2021 SA CT Bird Eye View from Cape Point
An Elevated view of the Stunning Cape Peninsula Coast
The Second of the three Peninsula Blogs
Conflict between the burgeoning Ottoman Empire and Western Europe for control of the lucrative trading routes within Europe to the Orient meant that an alternative maritime route was key to the future prosperity of the west.
That was back in the late fifteenth century and Bart Dias and Vasco de Gama we instrumental in opening up the route that led to the Global Economy we have today.
From the old lighthouse we walked downhill towards the present-day white domed roof lighthouse with its 10 million candle power light we saw on that grey misty morning all of two weeks ago, (second from the left in the picture of the five lighthouses) and looked offshore toward what some think of as the border between the Indian and Atlantic Ocean. The cold northward turning Benguelan current (which should help us) meets the warm south flowing Agulhas Current (our old friend) in this region, hence the perceived meeting place of the two oceans; but for us the Agulhas left us near its namesake Cape so that is where we entered our home ocean.
For over half a millennium these waters have seen the passage of vessels that transformed from the bulbous and chunky sailing craft to the supremely streamlined Tea Clippers like the Cutty Sark to the modern day, over half a million-ton and point 7 of a mile long cargo ships and of course little sailing yachts like ours.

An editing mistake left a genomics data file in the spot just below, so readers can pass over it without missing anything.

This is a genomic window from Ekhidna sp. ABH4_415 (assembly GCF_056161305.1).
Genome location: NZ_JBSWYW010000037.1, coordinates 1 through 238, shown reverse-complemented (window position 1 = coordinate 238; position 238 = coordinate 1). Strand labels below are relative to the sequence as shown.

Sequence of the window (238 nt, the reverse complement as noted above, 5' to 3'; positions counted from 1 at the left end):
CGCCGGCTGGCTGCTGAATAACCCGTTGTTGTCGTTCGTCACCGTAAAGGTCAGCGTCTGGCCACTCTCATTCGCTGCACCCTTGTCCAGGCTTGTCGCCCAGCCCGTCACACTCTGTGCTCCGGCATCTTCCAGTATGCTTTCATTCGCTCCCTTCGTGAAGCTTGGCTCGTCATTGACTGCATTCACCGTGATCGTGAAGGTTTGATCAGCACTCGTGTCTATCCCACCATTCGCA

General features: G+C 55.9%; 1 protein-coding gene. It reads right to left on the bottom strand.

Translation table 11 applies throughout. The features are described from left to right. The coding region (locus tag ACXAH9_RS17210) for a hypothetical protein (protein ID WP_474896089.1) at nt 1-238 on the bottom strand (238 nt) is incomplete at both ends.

It seemed entirely appropriate, as we looked down on Cape Point Lighthouse, the most powerful one in South Africa, that it was built so close to the rocks below, as a warning to keep clear. The old light on top of the hill would frequently have been lost in the clouds and was set a good mile back from the dangerous rocks below.
The old visitors’ cottages are now an atmosphere laboratory, one of the 30 working for the World Meteorological Organisation (WMO) to keep an eye on air quality. Judging by the lichen all over the bush you see in the photo the air quality here looks pretty good.
The next photo is another one of the two capes in the distance; The Cape of Good Hope pointing its toe furthest into the ocean westwards and then its sister Cape Maclear. The weather could not have been better for us, but it is not hard to imagine this area in a storm.
Our morning’s labours were rewarded with a delicious lunch overlooking the ocean but I must admit the glass of still water and bottle of beer were the best part!